Review of New York 2140 – Kim Stanley Robinson

Posted: March 15, 2019 in Review, science fiction

The waters rose, submerging New York City.

But the residents adapted and it remained the bustling, vibrant metropolis it had always been. Though changed forever.

Every street became a canal. Every skyscraper an island.

Through the eyes of the varied inhabitants of one building Kim Stanley Robinson shows us how one of our great cities will change with the rising tides.

And how we too will change.

New York 2140

Kim Stanley Robinson


Supplied by Hatchette New Zealand

Reviewed by Jacqui Smith

After “Aurora” which I had found a difficult and somewhat depressing read, I wasn’t looking forward to “New York 2140”, but I should not have worried; this is an altogether lighter and very timely novel. Extremely well-timed in my case… Just as I was reading the chapters where Hurricane Fyodor was battering the Venice-like New York of 2140, the news was full of Hurricane Harvey hammering into Houston. The parallels were astonishingly accurate.

Which might lead you to assume that this novel is all about climate change and its consequences, and so it is. But it’s also about the economic causes of climate change, and what might be done to reclaim the world for democracy. It’s also about a group of people connected simply by where they live; by the Met, aka the Met Life Tower on Madison Square. Which is a point – a map would have been extremely useful, along with drawings of buildings, for those of us who are unfamiliar with New York.

Those characters are disparate enough to be interesting – the big black woman cop was one of my favourites, along with the “assisted migration” cloud star, the hackers, and the orphan boys. Each has their part in the story – that of the orphan boys and their elderly friend is more important than it might seem, and adds an important sense of adventure and levity to what might otherwise be a damp and dismal scenario. Relationships evolve and develop as stuff most definitely happens in the world around them.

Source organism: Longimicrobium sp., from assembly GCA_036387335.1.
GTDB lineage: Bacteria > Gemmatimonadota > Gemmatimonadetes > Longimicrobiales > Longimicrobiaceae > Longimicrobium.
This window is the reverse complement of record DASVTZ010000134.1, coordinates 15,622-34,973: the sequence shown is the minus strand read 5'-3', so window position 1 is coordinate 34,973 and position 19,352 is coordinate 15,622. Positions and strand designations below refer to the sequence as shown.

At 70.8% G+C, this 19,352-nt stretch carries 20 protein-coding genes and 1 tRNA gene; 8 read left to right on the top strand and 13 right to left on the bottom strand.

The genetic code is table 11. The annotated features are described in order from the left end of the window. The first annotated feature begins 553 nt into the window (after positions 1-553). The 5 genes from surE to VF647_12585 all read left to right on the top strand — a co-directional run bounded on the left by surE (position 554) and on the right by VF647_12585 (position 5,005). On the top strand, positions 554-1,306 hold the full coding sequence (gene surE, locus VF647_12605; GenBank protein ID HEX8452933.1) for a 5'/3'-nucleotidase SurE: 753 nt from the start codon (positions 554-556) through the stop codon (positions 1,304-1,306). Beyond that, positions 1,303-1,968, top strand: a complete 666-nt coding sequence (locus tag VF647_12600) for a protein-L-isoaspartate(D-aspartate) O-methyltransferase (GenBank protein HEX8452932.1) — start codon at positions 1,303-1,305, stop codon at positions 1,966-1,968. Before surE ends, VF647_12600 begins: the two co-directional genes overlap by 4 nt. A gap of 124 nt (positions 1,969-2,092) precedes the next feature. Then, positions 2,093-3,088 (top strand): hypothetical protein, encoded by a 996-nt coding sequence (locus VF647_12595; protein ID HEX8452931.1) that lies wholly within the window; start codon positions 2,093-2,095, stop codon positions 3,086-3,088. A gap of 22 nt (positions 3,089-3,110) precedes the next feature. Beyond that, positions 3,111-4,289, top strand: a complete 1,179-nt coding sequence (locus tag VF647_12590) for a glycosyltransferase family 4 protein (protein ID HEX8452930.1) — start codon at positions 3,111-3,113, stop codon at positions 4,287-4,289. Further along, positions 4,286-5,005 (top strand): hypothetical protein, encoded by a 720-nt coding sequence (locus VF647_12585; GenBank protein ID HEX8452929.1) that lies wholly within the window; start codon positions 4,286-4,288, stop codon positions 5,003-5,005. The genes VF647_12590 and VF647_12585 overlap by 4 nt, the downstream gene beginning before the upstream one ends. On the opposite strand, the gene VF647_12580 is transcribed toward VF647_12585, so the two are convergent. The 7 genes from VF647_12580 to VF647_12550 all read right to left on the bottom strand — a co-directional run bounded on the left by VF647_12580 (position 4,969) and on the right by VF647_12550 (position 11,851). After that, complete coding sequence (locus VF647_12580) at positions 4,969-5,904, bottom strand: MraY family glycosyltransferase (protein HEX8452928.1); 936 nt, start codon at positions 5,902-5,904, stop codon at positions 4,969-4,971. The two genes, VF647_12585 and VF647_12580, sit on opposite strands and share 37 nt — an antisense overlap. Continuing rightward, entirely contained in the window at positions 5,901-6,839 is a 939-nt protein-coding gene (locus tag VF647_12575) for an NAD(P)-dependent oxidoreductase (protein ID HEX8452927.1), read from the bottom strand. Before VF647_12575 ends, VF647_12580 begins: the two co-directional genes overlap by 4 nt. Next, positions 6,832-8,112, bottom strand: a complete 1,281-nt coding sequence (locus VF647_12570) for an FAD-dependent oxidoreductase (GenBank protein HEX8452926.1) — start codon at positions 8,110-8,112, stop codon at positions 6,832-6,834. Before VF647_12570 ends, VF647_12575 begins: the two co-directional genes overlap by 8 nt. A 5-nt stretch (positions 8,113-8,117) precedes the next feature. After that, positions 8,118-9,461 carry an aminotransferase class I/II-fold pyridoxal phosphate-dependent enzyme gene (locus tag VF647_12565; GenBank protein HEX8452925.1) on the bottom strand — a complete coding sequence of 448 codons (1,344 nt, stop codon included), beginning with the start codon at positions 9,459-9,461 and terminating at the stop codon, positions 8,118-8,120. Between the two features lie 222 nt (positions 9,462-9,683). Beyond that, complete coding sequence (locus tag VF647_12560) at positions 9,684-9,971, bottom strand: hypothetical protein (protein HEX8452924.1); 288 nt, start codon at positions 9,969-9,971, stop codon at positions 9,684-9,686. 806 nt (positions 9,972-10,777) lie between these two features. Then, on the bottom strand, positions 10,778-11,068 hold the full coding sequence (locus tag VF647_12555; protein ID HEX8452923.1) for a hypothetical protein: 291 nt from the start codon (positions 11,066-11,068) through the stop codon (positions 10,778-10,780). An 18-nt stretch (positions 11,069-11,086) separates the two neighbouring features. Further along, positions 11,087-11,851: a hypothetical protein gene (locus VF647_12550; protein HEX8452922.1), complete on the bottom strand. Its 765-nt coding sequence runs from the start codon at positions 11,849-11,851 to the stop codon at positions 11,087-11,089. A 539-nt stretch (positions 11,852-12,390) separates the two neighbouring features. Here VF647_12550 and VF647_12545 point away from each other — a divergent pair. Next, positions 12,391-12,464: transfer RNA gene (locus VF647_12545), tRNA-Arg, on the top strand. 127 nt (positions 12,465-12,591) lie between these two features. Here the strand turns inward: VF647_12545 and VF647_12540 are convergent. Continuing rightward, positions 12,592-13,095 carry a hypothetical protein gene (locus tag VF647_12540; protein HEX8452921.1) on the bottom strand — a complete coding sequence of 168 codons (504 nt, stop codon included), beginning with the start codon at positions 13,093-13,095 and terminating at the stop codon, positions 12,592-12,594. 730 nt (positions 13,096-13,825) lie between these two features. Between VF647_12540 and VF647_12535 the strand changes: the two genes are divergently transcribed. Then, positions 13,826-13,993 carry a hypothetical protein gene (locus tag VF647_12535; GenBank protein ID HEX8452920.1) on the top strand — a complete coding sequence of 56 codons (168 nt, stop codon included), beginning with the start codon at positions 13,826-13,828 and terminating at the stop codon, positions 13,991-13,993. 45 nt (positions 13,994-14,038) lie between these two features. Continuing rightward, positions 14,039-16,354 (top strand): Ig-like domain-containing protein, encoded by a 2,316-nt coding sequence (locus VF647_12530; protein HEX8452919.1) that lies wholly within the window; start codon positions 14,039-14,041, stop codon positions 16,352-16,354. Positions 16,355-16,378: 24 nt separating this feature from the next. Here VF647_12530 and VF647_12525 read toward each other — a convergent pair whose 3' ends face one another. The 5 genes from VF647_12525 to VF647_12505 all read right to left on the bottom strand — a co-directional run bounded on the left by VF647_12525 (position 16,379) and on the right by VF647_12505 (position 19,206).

For me, the climax was a little too soon, and the denouement a little too long, but overall I rather enjoyed this novel. I suspect that it helps that I share some of the views on matters economic and political that are being propounded here. There is no doubt that there is a message here; more than one, in fact. I confess that I really have little understanding of economics on this level, but Robinson blocks most of the lecturing into separate chapters headed “the citizen” which the reader can easily skim without losing the plot. It may be about New York of 2140, but it’s also very much about 2019.

Can we do something about these issues now? Or will the human race continue to stick its collective head in the sand as the waters rise around us? Unfortunately, it’s probable that the people who really need to read this book are unlikely to do so. And that is a pity.

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